Posted by John R. Rymer on August 4, 2011
[Forrester Principal Analyst Alexander Peters, PhD. and I collaborated on this research.]
You may have heard the term "business architect" in your travels; if you haven't, you soon will. A significant number of our clients are searching for these new leaders. Broadly, BAs are responsible for developing and managing an organization's business model and business technology (BT) agenda. The business architect fills the gap between business management and IT management. One way to bridge the gap is to make it someone's responsibility to do so.
In our research, we spoke to individuals occupying this crucial role in a large European agency, a large financial services firm, a regional healthcare provider, a diversified energy provider, and a logistics firm. The need for BAs is most acute in organizations that are in the midst of transforming their businesses and information systems.
The need for business architects is manifest, but what's less apparent to these firms is how this role should be structured, who should occupy it, and what a BA's responsibilities should be (as illustrated by wide variations in job ads for the position). In our research, we found two established models for the BA role:
A new organization unifying process and project experts, promoted by the Business Architects Association.
A new career path for enterprise architects.
Both the BAA model and the enterprise architecture models suffer a common weakness: They define a role that is consultative in nature rather than a role that is responsible for getting things done. Key decisions and execution strategies are left in the hands of other organizations. Also, in both the BAA and EA models, the BA has no direct accountability for the successful execution of transformation plans and decisions. With no accountability, there's neither a strong incentive nor the authority to sweat the details that result in success.
We recommend a third model for chartering business architects: Establish the role as an executive function accountable for getting things done rather than just advising others on what to do. We call this approach the business architecture executive. We saw this model employed in a regional healthcare insurer and a financial services firm. Forrester clients, see the full research report for a detailed description of the business architecture executive role. We include recommendations for both application development & delivery professionals and business process pros on this topic. (Hint: What a great opportunity for you!)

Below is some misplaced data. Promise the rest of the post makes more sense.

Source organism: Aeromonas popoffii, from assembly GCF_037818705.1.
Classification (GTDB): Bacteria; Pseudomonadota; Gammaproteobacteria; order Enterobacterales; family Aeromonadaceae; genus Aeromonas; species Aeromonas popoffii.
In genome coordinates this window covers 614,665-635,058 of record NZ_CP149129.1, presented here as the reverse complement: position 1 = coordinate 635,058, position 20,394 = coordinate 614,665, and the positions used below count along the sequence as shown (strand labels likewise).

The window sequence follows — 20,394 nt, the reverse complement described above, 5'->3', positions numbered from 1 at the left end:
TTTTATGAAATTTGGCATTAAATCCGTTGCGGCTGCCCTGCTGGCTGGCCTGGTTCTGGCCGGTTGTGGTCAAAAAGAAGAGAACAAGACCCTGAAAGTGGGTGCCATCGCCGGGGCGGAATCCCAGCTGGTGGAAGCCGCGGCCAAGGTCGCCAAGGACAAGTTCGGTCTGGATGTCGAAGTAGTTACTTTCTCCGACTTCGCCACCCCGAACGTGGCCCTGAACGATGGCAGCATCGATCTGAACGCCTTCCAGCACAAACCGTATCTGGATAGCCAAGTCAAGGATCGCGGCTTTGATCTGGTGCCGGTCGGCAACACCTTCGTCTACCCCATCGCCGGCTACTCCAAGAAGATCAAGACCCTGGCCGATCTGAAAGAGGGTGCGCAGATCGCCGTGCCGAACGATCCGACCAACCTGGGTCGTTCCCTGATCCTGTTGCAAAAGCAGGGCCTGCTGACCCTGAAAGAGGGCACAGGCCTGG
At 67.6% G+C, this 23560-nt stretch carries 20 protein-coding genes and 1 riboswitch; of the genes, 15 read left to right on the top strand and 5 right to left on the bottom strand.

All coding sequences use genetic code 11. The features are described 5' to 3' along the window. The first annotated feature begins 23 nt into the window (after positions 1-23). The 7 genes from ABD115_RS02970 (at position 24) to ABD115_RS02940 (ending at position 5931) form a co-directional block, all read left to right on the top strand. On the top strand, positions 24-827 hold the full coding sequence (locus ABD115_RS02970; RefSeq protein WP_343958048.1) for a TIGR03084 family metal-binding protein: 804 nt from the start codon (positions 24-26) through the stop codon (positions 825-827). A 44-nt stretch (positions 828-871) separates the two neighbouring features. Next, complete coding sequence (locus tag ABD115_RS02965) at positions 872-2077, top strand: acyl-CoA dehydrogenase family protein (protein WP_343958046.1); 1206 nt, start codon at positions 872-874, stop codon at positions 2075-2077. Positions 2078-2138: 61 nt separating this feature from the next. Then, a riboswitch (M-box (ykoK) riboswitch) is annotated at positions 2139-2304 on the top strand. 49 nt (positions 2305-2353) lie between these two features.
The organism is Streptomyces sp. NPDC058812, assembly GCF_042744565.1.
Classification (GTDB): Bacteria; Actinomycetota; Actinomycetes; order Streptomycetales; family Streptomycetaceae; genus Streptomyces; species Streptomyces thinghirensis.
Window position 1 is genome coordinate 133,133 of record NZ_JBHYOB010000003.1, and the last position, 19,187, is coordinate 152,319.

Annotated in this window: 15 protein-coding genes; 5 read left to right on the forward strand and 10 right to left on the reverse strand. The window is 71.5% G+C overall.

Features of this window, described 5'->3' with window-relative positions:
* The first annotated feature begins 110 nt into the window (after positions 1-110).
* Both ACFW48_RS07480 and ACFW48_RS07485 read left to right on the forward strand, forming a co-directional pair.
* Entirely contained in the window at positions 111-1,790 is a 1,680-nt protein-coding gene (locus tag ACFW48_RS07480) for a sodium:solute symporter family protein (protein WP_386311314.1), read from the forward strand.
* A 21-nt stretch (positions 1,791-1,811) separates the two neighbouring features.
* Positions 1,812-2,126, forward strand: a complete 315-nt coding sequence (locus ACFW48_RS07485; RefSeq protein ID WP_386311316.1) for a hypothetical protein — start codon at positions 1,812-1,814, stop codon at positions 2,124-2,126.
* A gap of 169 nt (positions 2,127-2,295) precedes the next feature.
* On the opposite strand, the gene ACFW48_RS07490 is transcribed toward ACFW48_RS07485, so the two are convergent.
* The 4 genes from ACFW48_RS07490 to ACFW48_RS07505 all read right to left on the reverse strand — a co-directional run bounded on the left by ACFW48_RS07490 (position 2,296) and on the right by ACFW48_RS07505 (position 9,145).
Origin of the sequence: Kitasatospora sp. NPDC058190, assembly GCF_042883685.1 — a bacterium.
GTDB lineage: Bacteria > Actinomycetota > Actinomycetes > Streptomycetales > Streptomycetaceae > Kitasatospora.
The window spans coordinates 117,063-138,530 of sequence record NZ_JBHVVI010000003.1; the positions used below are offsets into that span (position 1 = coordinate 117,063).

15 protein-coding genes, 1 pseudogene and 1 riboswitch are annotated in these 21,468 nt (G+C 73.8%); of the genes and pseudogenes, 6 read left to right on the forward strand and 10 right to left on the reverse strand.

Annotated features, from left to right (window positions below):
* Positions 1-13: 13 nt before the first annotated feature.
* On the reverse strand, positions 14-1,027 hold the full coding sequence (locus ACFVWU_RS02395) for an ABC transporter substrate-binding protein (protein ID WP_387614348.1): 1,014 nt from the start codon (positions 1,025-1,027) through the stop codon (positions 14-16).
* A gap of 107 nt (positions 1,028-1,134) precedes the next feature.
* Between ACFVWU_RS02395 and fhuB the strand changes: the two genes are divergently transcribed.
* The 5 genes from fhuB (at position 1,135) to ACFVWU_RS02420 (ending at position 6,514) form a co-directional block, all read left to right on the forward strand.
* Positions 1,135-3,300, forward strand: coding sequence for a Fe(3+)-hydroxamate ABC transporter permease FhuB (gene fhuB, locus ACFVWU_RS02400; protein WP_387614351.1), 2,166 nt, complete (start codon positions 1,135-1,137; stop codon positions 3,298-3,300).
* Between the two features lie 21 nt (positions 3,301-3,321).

Our definition of business architect as executive may never fly as a new title and department within enterprises. But we believe it is likely to become how the top corporate technology leader — whatever his or her title — functions in the future. Forrester has long predicted that the future of IT is business technology (BT). BT leaders have a seat at the corporate strategy and planning table. To have a seat at the executive table, an individual needs high status in the organization. Certainly, a business analyst who works as a consultant and an enterprise architect-cum-business architect do not have enough status. These formulations of the BA role describe a staff function, not an executive leadership position. The most likely candidate to fill the BA executive role, then, is a C-level executive. We've seen CIOs as well as chief process officers play this role. Thus, we believe our business architect as executive model forms the core job description of a BT leader.
What's your experience with this topic?
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